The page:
At Delaware Water Gap National Recreation Area, the compliance committee has yielded several valuable benefits that further the park's goals for resource management and environmental leadership:

  • The existence of the committee has raised awareness throughout park staff that planning and compliance reviews should be considered for a variety of park activities, not just major development projects.

  • Having a recognized committee that meets regularly provides a structured process for development of standard operating procedures for compliance reviews. The information is then available to any staff member responsible for coordinating or managing a park activity. This structure has eliminated the need for staff members to determine on their own who needs to be contacted and make those contacts individually.

  • Regular meetings of interdisciplinary or interdivisional groups of coworkers create a real sense of teamwork that is invaluable when discussing problems and finding solutions to challenging compliance issues.

  • Regular compliance meetings make more efficient use of staff time, because up to eight different projects can be reviewed at one meeting. Formerly, each project would have required an individual meeting, meaning that the same staff members would have had to attend up to eight different meetings to accomplish what is now done in a single session.

Natural/Cultural Resource Management Staff Integrated Work-Days

One cultural resource manager arranges staff work-days with both natural and cultural resource staff members working side-by-side on a project requiring physical labor. Chosen work sites have both natural and cultural resource components. Working together tends to break down barriers and promotes a better working relationship back in the office. Volunteers from the local community often participate as well.

Organizational Structure

Although there may be many ways to achieve an integration of interests in management at a site, several interviewees indicated that one method they felt worked well was to place all staff responsible for cultural and natural resource management within the same division. This allows for daily interaction and increases the likelihood that everyone will have at least some information on various projects before any work actually begins, and will know enough about the projects to know when they should be involved at some level. Several interviewees suggested that integrating natural and cultural resource staff within the same division forces staff to work together at an overall management level, rather than an individual project level.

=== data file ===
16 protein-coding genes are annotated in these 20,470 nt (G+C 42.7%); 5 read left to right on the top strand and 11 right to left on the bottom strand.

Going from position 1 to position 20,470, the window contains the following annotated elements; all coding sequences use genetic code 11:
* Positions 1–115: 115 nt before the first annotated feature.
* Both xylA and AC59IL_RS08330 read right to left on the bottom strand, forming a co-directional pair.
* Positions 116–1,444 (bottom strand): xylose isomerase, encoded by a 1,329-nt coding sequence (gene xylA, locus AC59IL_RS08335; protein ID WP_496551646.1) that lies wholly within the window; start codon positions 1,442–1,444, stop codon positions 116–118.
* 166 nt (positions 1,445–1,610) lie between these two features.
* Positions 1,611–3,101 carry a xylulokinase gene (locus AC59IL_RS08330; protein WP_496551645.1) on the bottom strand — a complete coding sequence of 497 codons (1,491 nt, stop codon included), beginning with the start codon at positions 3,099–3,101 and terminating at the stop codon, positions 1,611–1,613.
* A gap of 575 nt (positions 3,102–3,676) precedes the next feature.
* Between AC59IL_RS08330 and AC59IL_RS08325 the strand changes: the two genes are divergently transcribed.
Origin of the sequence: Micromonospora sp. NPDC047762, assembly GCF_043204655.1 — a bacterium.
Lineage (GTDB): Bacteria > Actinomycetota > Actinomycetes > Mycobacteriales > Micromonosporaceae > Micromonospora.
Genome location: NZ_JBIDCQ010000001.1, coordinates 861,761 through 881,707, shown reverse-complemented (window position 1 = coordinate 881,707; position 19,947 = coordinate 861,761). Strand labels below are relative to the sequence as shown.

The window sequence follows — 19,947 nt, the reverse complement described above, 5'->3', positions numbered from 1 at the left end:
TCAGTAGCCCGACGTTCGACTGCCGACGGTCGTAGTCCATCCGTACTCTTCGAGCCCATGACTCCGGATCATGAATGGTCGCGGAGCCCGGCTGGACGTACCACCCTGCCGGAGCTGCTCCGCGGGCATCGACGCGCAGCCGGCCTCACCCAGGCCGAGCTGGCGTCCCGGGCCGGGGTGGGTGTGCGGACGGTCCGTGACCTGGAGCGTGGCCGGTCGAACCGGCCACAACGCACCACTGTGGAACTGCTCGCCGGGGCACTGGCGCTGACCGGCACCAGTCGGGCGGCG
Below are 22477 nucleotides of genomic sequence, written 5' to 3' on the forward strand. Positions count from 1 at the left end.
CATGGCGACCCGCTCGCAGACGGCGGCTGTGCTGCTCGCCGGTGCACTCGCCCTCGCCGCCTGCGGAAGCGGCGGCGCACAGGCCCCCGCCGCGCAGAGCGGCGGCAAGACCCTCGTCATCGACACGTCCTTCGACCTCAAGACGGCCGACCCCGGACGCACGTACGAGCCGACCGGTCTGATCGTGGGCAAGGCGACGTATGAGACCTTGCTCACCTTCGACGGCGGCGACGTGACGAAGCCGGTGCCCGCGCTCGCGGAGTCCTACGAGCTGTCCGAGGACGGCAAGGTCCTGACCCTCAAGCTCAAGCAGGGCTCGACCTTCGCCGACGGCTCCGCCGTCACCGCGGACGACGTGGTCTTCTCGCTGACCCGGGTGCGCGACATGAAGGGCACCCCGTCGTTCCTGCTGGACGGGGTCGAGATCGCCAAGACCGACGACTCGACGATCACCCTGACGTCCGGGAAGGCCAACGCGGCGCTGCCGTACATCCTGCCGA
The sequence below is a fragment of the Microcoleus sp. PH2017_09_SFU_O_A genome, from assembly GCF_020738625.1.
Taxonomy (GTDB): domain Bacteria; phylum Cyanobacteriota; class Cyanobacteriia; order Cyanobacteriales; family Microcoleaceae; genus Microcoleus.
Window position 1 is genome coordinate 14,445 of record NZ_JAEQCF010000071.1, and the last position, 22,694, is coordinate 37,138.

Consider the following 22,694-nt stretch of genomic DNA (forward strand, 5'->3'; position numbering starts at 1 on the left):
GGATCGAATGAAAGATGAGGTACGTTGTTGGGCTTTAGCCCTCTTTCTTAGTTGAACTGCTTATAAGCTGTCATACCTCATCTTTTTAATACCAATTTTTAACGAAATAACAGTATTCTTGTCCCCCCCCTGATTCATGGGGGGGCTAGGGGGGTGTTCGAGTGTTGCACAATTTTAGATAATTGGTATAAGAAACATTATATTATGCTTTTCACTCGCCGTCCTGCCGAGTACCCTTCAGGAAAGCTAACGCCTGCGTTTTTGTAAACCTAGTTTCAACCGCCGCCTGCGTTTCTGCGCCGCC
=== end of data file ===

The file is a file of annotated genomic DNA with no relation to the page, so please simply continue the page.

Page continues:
Placing all resource management staff within the same division also allows for value-laden philosophical discussions to take place over an extended period of time in a relaxed, nonconfrontational atmosphere, rather than during project management negotiations when tensions can be high. It allows for an exchange of ideas and an educational process so that everyone reaches at least a basic understanding of and appreciation for the importance of all the resources at a site.

Another reason suggested for creating a combined division is that the cultural and natural resource staff members then feel they are at an equal level when trying to achieve integration during the decision-making process. By placing all staff within one division under a single division chief, the chief ultimately becomes responsible for integration. If that individual does his or her job well, the atmosphere within the division promotes discussion and learning from one another across disciplines. Staff members need to feel the freedom to express their opinions openly without the fear of criticism or censure, and should understand the importance of listening to and considering the concerns of others. Staff members also need to appreciate their responsibility for airing their concerns openly. Frank debate among all the staff allows them to work together as a team to resolve issues.

Advice from Interviewees

The Importance of Leadership

Several interviewees expressed the importance of supervisors creating a "safe" environment for resource management staff, in which all members feel comfortable in expressing views openly and honestly without fear of recrimination. Staff members also understand the importance of listening to and considering the concerns of others. Staff meetings should be seen as the time to get concerns "out on the table." In order to create this atmosphere, supervisors need to develop leadership skills.